The Storming Of Seringapatam (1799)
Extracted from a Family Paper
I address these lines--written in India--to my relatives in England.
My object is to explain the motive which has induced me to refuse the right hand
of friendship to my cousin, John Herncastle. The reserve which I have hitherto
maintained in this matter has been misinterpreted by members of my family
whose good opinion I cannot consent to forfeit. I request them to suspend their
decision until they have read my narrative. And I declare, on my word of honour,
that what I am now about to write is, strictly and literally, the truth.
The private difference between my cousin and me took its rise in a great public
event in which we were both concerned-- the storming of Seringapatam, under
General Baird, on the 4th of May, 1799.
In order that the circumstances may be clearly understood, I must revert for a
moment to the period before the assault, and to the stories current in our camp of
the treasure in jewels and gold stored up in the Palace of Seringapatam.
One of the wildest of these stories related to a Yellow Diamond-- a famous gem
in the native annals of India.
The earliest known traditions describe the stone as having been set in the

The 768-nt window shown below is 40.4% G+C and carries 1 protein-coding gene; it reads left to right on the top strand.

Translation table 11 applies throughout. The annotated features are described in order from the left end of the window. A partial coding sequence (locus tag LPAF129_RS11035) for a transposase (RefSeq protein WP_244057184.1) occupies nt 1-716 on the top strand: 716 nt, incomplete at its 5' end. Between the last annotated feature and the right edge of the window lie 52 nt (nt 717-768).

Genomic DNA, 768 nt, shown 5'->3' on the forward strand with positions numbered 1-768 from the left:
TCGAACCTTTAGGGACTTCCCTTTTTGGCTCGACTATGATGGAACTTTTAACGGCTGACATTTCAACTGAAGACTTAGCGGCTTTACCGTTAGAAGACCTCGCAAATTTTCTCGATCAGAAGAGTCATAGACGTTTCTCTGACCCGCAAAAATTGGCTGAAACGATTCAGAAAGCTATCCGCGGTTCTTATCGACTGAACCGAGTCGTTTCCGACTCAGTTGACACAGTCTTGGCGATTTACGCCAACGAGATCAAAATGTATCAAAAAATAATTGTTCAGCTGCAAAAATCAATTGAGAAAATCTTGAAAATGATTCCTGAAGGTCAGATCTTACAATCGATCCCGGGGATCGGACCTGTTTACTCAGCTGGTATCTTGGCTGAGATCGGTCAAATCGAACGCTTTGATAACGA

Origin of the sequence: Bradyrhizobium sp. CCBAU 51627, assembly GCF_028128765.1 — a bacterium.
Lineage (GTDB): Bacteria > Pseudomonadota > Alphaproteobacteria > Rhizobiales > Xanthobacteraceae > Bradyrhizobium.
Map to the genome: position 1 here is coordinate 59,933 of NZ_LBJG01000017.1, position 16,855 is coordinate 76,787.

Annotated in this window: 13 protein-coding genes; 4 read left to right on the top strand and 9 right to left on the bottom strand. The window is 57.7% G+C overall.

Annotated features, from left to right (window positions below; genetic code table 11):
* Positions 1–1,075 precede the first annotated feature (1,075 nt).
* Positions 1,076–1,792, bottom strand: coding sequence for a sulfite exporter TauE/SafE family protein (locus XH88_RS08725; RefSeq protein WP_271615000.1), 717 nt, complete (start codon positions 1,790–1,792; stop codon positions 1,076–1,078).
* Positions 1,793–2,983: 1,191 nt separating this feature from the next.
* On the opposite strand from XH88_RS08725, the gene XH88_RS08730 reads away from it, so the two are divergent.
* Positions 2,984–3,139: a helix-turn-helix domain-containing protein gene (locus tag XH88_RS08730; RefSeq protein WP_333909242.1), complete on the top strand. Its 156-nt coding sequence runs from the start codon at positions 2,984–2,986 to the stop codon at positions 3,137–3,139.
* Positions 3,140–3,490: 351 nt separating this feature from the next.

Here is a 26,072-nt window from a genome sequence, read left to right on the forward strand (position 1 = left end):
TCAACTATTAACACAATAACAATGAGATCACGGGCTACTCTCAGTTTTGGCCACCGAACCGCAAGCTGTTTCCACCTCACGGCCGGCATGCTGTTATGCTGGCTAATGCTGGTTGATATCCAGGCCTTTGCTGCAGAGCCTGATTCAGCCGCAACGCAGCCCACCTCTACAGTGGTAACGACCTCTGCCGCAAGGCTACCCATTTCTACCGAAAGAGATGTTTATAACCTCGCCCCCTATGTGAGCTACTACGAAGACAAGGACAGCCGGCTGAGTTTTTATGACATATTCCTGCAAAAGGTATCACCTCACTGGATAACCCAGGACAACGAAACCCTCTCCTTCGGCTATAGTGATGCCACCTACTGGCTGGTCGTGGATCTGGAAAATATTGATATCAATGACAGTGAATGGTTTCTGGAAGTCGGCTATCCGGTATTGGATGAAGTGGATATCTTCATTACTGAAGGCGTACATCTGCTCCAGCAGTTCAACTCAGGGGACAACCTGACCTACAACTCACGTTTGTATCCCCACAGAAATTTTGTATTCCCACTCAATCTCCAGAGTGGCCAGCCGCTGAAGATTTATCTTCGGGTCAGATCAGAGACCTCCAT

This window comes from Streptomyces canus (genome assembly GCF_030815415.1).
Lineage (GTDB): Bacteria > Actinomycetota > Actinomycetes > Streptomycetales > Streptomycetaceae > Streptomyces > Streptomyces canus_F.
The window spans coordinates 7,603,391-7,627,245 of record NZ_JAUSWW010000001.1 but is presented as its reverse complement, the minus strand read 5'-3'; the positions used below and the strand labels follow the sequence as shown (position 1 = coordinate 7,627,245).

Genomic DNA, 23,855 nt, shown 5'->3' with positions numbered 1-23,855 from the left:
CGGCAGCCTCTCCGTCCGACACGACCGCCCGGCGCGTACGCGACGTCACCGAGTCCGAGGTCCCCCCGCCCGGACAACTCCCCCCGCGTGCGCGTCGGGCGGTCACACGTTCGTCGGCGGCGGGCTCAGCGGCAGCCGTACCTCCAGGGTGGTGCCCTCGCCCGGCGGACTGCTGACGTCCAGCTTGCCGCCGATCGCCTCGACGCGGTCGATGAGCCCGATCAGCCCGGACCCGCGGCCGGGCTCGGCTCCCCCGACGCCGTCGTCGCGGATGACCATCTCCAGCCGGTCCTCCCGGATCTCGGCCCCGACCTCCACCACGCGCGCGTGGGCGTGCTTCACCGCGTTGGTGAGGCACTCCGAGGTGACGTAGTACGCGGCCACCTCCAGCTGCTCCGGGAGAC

forehead of the four-handed Indian god who typifies the Moon. Partly from its
peculiar colour, partly from a superstition which represented it as feeling the
influence of the deity whom it adorned, and growing and lessening in lustre with
the waxing and waning of the moon, it first gained the name by which it continues
to be known in India to this day--the name of THE MOONSTONE. A similar
superstition was once prevalent, as I have heard, in ancient Greece and Rome;
not applying, however (as in India), to a diamond devoted to the service of a god,
but to a semi-transparent stone of the inferior order of gems, supposed to be
affected by the lunar influences--the moon, in this latter case also, giving the
name by which the stone is still known to collectors in our own time.
The adventures of the Yellow Diamond begin with the eleventh century of the
At that date, the Mohammedan conqueror, Mahmoud of Ghizni, crossed India;
seized on the holy city of Somnauth; and stripped of its treasures the famous
temple, which had stood for centuries--the shrine of Hindoo pilgrimage, and the
wonder of the Eastern world.
Of all the deities worshipped in the temple, the moon-god alone escaped the
rapacity of the conquering Mohammedans. Preserved by three Brahmins, the
inviolate deity, bearing the Yellow Diamond in its forehead, was removed by
night, and was transported to the second of the sacred cities of India-- the city of
Here, in a new shrine--in a hall inlaid with precious stones, under a roof
supported by pillars of gold--the moon-god was set up and worshipped. Here, on
the night when the shrine was completed, Vishnu the Preserver appeared to the
three Brahmins in a dream.